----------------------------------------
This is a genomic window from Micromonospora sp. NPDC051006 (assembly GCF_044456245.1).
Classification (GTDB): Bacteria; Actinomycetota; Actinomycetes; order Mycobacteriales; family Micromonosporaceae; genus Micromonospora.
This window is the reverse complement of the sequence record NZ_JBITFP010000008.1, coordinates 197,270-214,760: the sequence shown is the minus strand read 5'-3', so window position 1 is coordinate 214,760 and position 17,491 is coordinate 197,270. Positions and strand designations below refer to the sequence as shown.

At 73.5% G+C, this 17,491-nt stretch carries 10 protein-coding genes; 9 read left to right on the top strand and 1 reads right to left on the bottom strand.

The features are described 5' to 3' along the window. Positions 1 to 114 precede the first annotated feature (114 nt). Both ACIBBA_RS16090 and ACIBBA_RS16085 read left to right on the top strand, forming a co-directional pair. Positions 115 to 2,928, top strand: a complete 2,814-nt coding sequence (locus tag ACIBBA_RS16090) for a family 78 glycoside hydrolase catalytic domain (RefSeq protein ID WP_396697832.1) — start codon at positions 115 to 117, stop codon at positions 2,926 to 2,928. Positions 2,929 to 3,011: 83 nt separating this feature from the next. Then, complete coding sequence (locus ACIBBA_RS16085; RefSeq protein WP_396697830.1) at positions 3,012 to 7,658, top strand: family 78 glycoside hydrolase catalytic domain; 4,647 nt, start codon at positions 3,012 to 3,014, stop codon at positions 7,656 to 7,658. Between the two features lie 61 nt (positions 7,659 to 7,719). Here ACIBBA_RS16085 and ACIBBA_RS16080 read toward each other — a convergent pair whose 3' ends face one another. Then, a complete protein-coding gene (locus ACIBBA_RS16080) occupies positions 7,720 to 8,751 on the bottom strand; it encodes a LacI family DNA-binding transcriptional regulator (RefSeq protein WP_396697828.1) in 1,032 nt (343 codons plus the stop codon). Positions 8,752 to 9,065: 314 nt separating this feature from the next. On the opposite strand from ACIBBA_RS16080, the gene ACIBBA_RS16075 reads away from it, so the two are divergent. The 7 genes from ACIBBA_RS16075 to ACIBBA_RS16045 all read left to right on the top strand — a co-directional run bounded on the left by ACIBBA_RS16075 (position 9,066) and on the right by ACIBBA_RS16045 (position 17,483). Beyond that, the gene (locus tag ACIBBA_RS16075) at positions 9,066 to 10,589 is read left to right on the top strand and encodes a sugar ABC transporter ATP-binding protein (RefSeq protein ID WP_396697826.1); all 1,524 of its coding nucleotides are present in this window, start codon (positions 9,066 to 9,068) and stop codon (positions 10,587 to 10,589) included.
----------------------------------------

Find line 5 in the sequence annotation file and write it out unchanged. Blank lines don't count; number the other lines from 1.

The features are described 5' to 3' along the window. Positions 1 to 114 precede the first annotated feature (114 nt). Both ACIBBA_RS16090 and ACIBBA_RS16085 read left to right on the top strand, forming a co-directional pair. Positions 115 to 2,928, top strand: a complete 2,814-nt coding sequence (locus tag ACIBBA_RS16090) for a family 78 glycoside hydrolase catalytic domain (RefSeq protein ID WP_396697832.1) — start codon at positions 115 to 117, stop codon at positions 2,926 to 2,928. Positions 2,929 to 3,011: 83 nt separating this feature from the next. Then, complete coding sequence (locus ACIBBA_RS16085; RefSeq protein WP_396697830.1) at positions 3,012 to 7,658, top strand: family 78 glycoside hydrolase catalytic domain; 4,647 nt, start codon at positions 3,012 to 3,014, stop codon at positions 7,656 to 7,658. Between the two features lie 61 nt (positions 7,659 to 7,719). Here ACIBBA_RS16085 and ACIBBA_RS16080 read toward each other — a convergent pair whose 3' ends face one another. Then, a complete protein-coding gene (locus ACIBBA_RS16080) occupies positions 7,720 to 8,751 on the bottom strand; it encodes a LacI family DNA-binding transcriptional regulator (RefSeq protein WP_396697828.1) in 1,032 nt (343 codons plus the stop codon). Positions 8,752 to 9,065: 314 nt separating this feature from the next. On the opposite strand from ACIBBA_RS16080, the gene ACIBBA_RS16075 reads away from it, so the two are divergent. The 7 genes from ACIBBA_RS16075 to ACIBBA_RS16045 all read left to right on the top strand — a co-directional run bounded on the left by ACIBBA_RS16075 (position 9,066) and on the right by ACIBBA_RS16045 (position 17,483). Beyond that, the gene (locus tag ACIBBA_RS16075) at positions 9,066 to 10,589 is read left to right on the top strand and encodes a sugar ABC transporter ATP-binding protein (RefSeq protein ID WP_396697826.1); all 1,524 of its coding nucleotides are present in this window, start codon (positions 9,066 to 9,068) and stop codon (positions 10,587 to 10,589) included.